When state Controller John Chiang took office in 2007, one of his priorities was to return unclaimed property to its rightful owners.

Gov. Arnold Schwarzenegger signed legislation in August 2007 that allows the state controller to send property owners notices before their money or safety deposit boxes, for instance, are transferred to the state.

In the past two years, Chiang’s office has sent out 2.5 million such notices.

The office started posting properties to its unclaimed property search page on its Web site within weeks after being first reported, rather than taking a year before posting the properties, according to the state Controller’s Office.

Now, individuals or companies can go the Web site, plug in their names to see if there is an unclaimed property attached to it and voila — instant money.

The city of San Mateo, for example, had nine unclaimed property listings on the state Controller’s Web site last week.

Although, the city does routinely check the Web site, it was unaware of this property, said San Mateo Finance Director Hossein Golestan.

"We were hoping it would be $8 million,” Golestan joked. The city is $4 million in debt and recently cut another $4 million from its budget.

The nine unclaimed properties total approximately $1,900 for the city, Golestan said.

"We are in the process of reviewing and substantiating the information in order to file claims. We periodically check the Web site for unclaimed property and also receive notices from the state Controller’s Office on the subject,” Golestan said.

The San Mateo County Board of Education and San Mateo Union High School District also had several listings on the site for unclaimed property as did many nonprofit agencies operating in the county and even former congressman Tom Lantos and former assemblyman Lou Papan, who are both deceased, had unclaimed property listed on the Web site.

"A member of our staff periodically checks this site to see if there is anything we can claim, and has informed me that no property of our office is being held at this time,” said Peter Burchyns, special adviser to the County Board of Education.

While large public entities like the city or county may already be aware of the site it comes as refreshing news to regular people such as Belmont Parks and Recreation Commissioner Dave Warden and county Supervisor Adrienne Tissier.

Warden discovered he was owed $30 from an old Paypal account and Tissier plans to claim property on behalf of her deceased father Bert Tissier.

Warden previously bought and sold lots of items on eBay using multiple Paypal accounts. He, however, forgot some of the passwords and subsequently lost track of the money owed to him.

"All it takes is 10 seconds to check the site,” he said. "I was blown away it was so trivial. I didn’t know it was so easy.”

Warden also found property owed to his wife under her maiden name.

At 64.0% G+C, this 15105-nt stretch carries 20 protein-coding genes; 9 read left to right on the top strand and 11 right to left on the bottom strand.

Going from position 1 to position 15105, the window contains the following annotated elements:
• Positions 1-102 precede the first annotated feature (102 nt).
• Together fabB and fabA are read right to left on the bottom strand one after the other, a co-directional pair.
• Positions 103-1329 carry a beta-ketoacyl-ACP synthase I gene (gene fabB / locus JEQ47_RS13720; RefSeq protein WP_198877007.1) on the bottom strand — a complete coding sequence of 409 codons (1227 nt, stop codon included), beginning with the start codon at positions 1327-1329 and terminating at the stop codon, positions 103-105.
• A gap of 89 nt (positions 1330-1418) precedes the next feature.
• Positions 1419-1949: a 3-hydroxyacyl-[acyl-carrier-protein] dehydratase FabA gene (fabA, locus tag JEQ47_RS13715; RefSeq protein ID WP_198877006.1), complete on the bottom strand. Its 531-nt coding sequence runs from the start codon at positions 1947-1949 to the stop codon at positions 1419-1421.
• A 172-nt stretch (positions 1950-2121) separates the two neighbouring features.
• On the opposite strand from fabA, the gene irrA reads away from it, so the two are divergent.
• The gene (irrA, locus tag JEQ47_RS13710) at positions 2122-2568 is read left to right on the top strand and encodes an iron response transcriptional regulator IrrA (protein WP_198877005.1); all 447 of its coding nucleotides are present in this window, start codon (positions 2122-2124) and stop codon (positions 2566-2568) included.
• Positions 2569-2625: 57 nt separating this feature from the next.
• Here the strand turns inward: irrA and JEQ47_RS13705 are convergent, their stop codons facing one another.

"We’ve been married for 13 years so I found that odd,” he said. He also found another $69 for a friend.

Bert Tissier, who passed in 2004, is owed $92.70 by the California State Automobile Association.

Supervisor Tissier is going to claim the unclaimed property on behalf of her late father, Bert Tissier, Legislative Aide William Chiang told the Daily Journal.

"Her advice to your readers would be to use the state’s Web site and definitely claim any properties that belong to them or their families and to pay attention to any deadlines so property is not unnecessarily unclaimed and lost,” Chiang said.

County Supervisor Rose Jacobs Gibson also appears on the state controller’s list of those due unclaimed property and so does several local nonprofit agencies including Samaritan House, Shelter Network and Second Harvest Food Bank.

For two decades, misguided state laws restricted the state Controller’s Office from contacting the owners of more than 80 percent of all unclaimed property accounts sent to the state, Chiang notes on the Web site.

Since Chiang took over the state Controller’s Office, it has streamlined the process of notifying owners before their property is turned over to the state, established a locator unit to aggressively find owners to reunite them with their property and upgraded the claims processing system to make the search for unclaimed properties more efficient.

But Chiang is not done making tweaks to the system.

He is currently pursuing the following reforms to the system:

• Restore interest paid on claims;

• Protect owners of safe deposit boxes by prohibiting financial institutions from sending them to the state if the owner has other active accounts and requiring banks to hold onto inactive boxes for five years instead of the current three;

• Impose strict penalties on banks, utility companies and other businesses that fail to comply with the law and notify their customers of unclaimed property they are holding.

To see is the state Controller’s Office has some of your unclaimed property go to: http://scoweb.sco.ca.gov/UCP/

Bill Silverfarb can be reached by e-mail: silverfarb@smdailyjournal.com or by phone: (650) 344-5200 ext. 106.

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